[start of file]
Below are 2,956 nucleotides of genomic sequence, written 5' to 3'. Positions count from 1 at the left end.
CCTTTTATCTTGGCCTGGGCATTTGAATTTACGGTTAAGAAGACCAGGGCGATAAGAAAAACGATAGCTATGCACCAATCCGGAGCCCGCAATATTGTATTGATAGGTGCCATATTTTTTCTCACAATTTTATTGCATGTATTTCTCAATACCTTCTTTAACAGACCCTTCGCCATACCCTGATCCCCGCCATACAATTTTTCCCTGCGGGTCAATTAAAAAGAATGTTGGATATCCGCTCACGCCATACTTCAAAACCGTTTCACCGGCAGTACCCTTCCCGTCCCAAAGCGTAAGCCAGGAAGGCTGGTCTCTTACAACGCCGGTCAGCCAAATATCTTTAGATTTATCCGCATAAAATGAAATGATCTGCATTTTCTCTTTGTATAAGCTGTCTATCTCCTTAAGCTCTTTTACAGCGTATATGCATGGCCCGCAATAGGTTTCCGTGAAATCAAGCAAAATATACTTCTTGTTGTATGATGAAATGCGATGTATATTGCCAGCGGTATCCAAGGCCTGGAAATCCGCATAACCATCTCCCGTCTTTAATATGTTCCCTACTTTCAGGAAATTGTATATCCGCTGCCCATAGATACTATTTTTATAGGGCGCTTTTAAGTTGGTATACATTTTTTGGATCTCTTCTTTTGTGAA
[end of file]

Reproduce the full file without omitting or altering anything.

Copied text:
Below are 2,956 nucleotides of genomic sequence, written 5' to 3'. Positions count from 1 at the left end.
CCTTTTATCTTGGCCTGGGCATTTGAATTTACGGTTAAGAAGACCAGGGCGATAAGAAAAACGATAGCTATGCACCAATCCGGAGCCCGCAATATTGTATTGATAGGTGCCATATTTTTTCTCACAATTTTATTGCATGTATTTCTCAATACCTTCTTTAACAGACCCTTCGCCATACCCTGATCCCCGCCATACAATTTTTCCCTGCGGGTCAATTAAAAAGAATGTTGGATATCCGCTCACGCCATACTTCAAAACCGTTTCACCGGCAGTACCCTTCCCGTCCCAAAGCGTAAGCCAGGAAGGCTGGTCTCTTACAACGCCGGTCAGCCAAATATCTTTAGATTTATCCGCATAAAATGAAATGATCTGCATTTTCTCTTTGTATAAGCTGTCTATCTCCTTAAGCTCTTTTACAGCGTATATGCATGGCCCGCAATAGGTTTCCGTGAAATCAAGCAAAATATACTTCTTGTTGTATGATGAAATGCGATGTATATTGCCAGCGGTATCCAAGGCCTGGAAATCCGCATAACCATCTCCCGTCTTTAATATGTTCCCTACTTTCAGGAAATTGTATATCCGCTGCCCATAGATACTATTTTTATAGGGCGCTTTTAAGTTGGTATACATTTTTTGGATCTCTTCTTTTGTGAA